Stop for a break in one of the tavernas or seafood restaurants along the waterfront at Mikrolimano or Piraiki. Sample a local beverage, a Mythos, a Restsina or a Mastiha perhaps (more of Mastiha in my next post)

Take in a movie at Village Park, the largest cinema complex in Greece. Browse in the shops, dine and drink in the restaurants and cafes.

Drop into Allou Fun Park, the latest and largest amusement theme park in Athens, for rides and attractions, restaurants and pastry shops.

If you’re passing through in late February, you might catch the Ecocinema International Film Festival, which starts with the Three Kings’ Way Festival, a riot of costumes and entertainment.  In summer, you could catch a concert (Greek dancers, folk music and  bands) at the open air Veakeio Theater in Kastella, or any time of the year see a variety show at the Menandreio Theater, or as Delfinario

Finally, check out the giant 21st century vessels as you sail out of Piraeus, the largest seaport in Greece, one of the largest in the Mediterranean and one of the top ten container ports in Europe. It’s impressive!


The Greek Riviera, Part 1, Piraeus

From the Port of Piraeus, 7 kilometres south of Athens, to the ancient ruins of Sounion, 70 kilometres further on, lies one of the loveliest stretches of coastline in the world. It’s the province of magnates, oligarchs, tycoons and celebrities as well as sun-lovers and fun-lovers. They call it the Greek Riviera.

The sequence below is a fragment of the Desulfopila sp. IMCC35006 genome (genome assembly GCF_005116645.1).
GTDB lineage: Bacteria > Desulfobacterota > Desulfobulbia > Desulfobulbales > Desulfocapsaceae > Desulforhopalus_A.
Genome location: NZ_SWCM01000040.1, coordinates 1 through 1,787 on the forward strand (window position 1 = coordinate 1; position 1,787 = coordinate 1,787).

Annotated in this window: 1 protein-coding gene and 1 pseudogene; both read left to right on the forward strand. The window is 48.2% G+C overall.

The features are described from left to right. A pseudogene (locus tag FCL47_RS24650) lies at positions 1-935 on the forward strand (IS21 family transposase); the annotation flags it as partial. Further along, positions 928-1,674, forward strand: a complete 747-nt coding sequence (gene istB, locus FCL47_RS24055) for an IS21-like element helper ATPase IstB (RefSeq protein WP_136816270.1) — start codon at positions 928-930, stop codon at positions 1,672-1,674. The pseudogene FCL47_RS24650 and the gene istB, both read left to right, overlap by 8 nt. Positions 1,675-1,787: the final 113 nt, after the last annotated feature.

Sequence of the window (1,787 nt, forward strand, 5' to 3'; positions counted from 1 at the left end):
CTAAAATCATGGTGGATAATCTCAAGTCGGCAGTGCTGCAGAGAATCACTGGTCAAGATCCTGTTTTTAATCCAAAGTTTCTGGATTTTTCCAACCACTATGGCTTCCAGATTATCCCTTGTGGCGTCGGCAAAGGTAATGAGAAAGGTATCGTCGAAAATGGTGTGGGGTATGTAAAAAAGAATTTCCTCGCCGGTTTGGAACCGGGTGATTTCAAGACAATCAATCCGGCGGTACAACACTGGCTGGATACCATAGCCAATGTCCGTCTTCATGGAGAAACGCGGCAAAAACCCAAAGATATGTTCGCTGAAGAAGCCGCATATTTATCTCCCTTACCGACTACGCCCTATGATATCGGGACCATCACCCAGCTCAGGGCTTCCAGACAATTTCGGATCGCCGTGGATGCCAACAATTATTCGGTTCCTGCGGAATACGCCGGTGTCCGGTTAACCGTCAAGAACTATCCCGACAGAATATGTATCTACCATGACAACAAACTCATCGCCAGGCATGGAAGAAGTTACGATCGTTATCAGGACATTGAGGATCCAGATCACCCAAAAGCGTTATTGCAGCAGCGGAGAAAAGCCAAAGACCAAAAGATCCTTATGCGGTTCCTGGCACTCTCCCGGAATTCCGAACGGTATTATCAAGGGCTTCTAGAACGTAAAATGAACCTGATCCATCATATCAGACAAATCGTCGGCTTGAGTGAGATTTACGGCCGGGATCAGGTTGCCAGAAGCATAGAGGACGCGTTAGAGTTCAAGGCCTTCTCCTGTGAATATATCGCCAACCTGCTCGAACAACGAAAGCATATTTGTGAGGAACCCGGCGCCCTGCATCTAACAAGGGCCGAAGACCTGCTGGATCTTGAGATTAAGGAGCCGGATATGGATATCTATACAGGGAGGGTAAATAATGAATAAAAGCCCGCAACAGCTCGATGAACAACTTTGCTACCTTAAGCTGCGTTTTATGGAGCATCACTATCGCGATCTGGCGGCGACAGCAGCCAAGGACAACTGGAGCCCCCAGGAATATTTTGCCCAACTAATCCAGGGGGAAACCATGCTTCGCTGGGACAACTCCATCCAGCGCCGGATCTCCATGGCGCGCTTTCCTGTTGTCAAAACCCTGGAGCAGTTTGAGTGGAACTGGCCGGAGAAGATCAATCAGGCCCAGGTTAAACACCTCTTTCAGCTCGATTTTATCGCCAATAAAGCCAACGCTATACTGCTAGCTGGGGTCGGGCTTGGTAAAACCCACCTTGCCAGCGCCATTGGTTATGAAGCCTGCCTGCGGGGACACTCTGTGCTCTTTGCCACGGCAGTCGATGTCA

While Piraeus doesn’t have the golden sands and beach culture which attract schools of sun-lovers, it does draw its share of magnates, tycoons, celebrities and fun-lovers.

Shipping Magnate Aristotle Onassis installed his fleet in Piraeus after the Military Junta of 1967. Oligarchs park their super yachts here. Easycruise, the maritime branch of Easyjet, sails in and out of Piraeus.

The hilltop neighbourhood of Kastella is one of the most desirable in the Aegean, the kind where the rich and celebrated hang out in gorgeous mansions with million dollar views.

Fun-lovers frequent the tavernas, restaurants and night clubs of Microlimano. They come to play in Allou Fun Park.

So, start at Piraeus and then follow the coastline along the Greek Riviera.